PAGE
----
There are so many challenges. Comparison, especially now with print becoming trendy again, is always tough to combat. The biggest struggle though, has definitely been the business, money making part of the mag. I don’t ever want to think about money, and it’s gotten very clear very quickly that I to be a responsible founder of this mag, that I have to. That it would be irresponsible not to.
What inspired you to start By Way of Brooklyn (bywayofbrooklyn.com)?
The mag that I referred to before was a men's magazine. There are so many wonderful women I’ve meet in my seven and a half years in New York. I felt so excited to start something that was focused on women.
How it really happened was that I pitched a few sites I respected the concept of ten of my favorite NY women, and their ten favorite places to get iced coffee. The sites said they didn’t have any money but they loved the concept and the women I wanted to feature. And that is when our creative director suggested I just do it on my own platform, on my own.
Any New York survival tips?
Don’t spend money on coffee everyday. Find a community of people who can both cheer you on but keep you in check. Don’t make snap judgments or assumptions about people, especially in a city this big, with so many stories, backgrounds, cultures, hurts, joys. Visit the parks, the Botanic Gardens, Upstate New York, Ditmas Park, the beach. Being from Seattle, the green and nature-filled parts of New York are what keep me sane.
Do you have any advice on how to thrive as an entrepreneur in Brooklyn?
This is my take, and I know it works for some people and not for others. I only started my own thing, after I had worked at a bigger company. My full time job is where I met freelance photographers, other writers, my mentor, art directors etc. When I transitioned into doing my own thing, it was easy to tap my existing network and grow it from there. I didn’t feel like I was starting from scratch.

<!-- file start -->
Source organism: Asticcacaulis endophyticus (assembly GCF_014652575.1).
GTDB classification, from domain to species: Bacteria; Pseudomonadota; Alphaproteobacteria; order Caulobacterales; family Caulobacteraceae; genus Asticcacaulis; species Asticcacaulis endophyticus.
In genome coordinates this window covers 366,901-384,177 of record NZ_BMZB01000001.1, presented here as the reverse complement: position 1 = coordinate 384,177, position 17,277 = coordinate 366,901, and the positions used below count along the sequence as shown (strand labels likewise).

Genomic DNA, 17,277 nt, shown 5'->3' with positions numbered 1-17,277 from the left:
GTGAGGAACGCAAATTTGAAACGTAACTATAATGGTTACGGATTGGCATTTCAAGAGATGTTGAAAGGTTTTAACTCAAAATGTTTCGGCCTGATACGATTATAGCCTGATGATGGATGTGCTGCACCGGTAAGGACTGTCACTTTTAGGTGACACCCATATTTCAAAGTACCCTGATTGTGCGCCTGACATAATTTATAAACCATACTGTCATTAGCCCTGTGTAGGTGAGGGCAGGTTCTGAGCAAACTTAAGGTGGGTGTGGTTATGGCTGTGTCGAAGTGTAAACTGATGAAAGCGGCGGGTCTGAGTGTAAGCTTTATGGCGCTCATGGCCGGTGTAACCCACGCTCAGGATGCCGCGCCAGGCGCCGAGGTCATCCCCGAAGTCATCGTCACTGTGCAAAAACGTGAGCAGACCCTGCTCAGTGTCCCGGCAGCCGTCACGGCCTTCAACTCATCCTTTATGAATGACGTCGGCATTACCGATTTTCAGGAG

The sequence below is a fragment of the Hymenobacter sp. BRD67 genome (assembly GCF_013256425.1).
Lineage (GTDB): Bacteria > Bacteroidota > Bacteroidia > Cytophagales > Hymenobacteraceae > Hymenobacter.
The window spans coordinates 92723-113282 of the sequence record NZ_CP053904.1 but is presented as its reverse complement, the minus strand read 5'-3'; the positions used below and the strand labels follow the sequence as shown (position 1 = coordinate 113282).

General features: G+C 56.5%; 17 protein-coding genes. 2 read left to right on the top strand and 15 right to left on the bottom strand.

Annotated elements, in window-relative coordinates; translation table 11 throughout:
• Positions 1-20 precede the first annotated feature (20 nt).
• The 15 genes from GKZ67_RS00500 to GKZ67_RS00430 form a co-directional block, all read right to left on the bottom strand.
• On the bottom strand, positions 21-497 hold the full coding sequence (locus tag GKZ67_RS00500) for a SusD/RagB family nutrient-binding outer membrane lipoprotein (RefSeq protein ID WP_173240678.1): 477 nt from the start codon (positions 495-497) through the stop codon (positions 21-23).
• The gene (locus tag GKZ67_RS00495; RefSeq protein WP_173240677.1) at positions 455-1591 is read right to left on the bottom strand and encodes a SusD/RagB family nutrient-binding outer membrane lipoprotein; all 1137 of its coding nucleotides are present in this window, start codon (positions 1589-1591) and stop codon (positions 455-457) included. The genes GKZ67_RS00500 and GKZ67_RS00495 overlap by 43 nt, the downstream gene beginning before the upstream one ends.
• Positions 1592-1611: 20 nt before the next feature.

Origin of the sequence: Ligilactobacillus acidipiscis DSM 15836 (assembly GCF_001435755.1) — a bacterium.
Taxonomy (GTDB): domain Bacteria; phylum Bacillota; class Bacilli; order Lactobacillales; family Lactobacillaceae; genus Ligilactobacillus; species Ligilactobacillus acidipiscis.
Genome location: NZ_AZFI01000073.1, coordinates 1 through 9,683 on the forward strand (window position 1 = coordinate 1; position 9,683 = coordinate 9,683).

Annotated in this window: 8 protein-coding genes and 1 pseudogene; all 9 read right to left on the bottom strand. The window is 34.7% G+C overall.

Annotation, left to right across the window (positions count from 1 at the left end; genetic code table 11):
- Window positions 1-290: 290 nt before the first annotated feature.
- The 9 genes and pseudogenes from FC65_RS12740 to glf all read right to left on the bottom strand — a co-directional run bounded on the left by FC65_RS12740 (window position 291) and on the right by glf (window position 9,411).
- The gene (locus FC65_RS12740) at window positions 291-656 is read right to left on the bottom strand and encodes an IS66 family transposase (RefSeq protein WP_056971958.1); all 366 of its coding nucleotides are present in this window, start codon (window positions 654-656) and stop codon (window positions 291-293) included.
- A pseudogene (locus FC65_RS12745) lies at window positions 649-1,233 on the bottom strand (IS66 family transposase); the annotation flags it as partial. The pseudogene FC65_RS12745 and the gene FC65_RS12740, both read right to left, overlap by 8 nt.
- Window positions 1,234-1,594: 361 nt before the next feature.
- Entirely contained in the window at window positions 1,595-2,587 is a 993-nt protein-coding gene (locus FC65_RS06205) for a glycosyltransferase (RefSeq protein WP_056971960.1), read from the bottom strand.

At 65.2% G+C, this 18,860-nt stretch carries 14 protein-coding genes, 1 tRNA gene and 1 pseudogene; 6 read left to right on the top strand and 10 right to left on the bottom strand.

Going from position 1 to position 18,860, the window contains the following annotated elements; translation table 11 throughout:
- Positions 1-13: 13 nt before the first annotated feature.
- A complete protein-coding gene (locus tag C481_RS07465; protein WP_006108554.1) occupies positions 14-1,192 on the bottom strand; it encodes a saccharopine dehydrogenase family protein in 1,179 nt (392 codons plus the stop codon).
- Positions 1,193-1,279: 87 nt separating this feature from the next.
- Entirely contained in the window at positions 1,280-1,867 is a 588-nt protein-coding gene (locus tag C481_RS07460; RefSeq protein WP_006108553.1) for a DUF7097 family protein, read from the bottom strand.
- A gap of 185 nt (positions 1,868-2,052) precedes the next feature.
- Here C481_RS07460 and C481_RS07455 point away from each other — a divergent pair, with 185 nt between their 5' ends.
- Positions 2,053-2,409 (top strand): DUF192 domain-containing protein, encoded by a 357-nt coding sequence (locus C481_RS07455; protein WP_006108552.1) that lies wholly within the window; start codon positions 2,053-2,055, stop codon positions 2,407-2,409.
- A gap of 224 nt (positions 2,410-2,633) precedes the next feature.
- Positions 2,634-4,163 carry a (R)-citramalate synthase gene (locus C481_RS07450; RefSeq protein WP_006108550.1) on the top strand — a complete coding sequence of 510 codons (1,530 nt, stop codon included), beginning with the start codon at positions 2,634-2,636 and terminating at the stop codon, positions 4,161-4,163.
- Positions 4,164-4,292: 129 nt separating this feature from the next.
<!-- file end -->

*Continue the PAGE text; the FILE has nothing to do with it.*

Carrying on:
Also, make friends around the kinds of activities you enjoy doing. Don’t feel like you have to go out every night if “going out” is not your thing.
I think having a healthy confidence in what you’re doing and what you’re offering the world is important but also leave room for an open mind and heart for critique and advice.
Describe your life 10 years ago in three words.
I was 20 ten years ago. So crazy.
Green. Anxious. Selfish.
What’s one thing that you’re proud of doing/accomplishing?
Telling stories that haven’t yet been told, about women who are phenomenally accomplished, who haven’t ever told their story in a way that so features and focuses on them.
What would you say to your 18 year old self?
Pray more. Be less judgmental. Take college classes that are practical and life applicable like accounting more seriously. They are expensive and you’re wasting money and time if you don’t. Women are wonderful, being a “guy’s girl” is not cute and will not serve you.
Is there anything that you wish more people knew about you?
Will always pay extra for guac at Chipotle.
Also, I’ve been told I’m such a happy person. But I’d like to correct that in saying, I’m not a happy person. I am a joyful person. You can be sad and joyful. You can’t be sad and happy. As I’ve gotten older I’ve definitely become much more cynical and less “warm” but regardless of happy or sad, I’m still joyful.
What’s the best advice you’ve ever gotten?
Look at the birds. From my dad.
I remember the afternoon after someone moved into an apartment that was supposed to be mine (shady landlord), and being in a friend’s guest room, my dad told me once, “Have you looked at the birds today?” He was referring to my few favorite verses in the Bible where it says, “Therefore I tell you, do not be anxious about your life, what you will eat or what you will drink, nor about your body, what you will put on. Is not life more than food, and the body more than clothing? Look at the birds of the air: they neither sow nor reap nor gather into barns, and yet your heavenly Father feeds them. Are you not of more value than they?
Do you have any advice for our readers?
My mom is ALWAYS always harping on me about balance. Make sure that you don’t love something sooo much that it dominates all of your time. Or that you hate something sooo much that it takes all of your energy. Make sure you’re well balanced in every area, family, friends, work, passions, obligations. Balance is the most important.
*By Way of Brooklyn focuses on the entrepreneurial spirit of women in Brooklyn and the creative circles around them.
Photographer: Minnow Park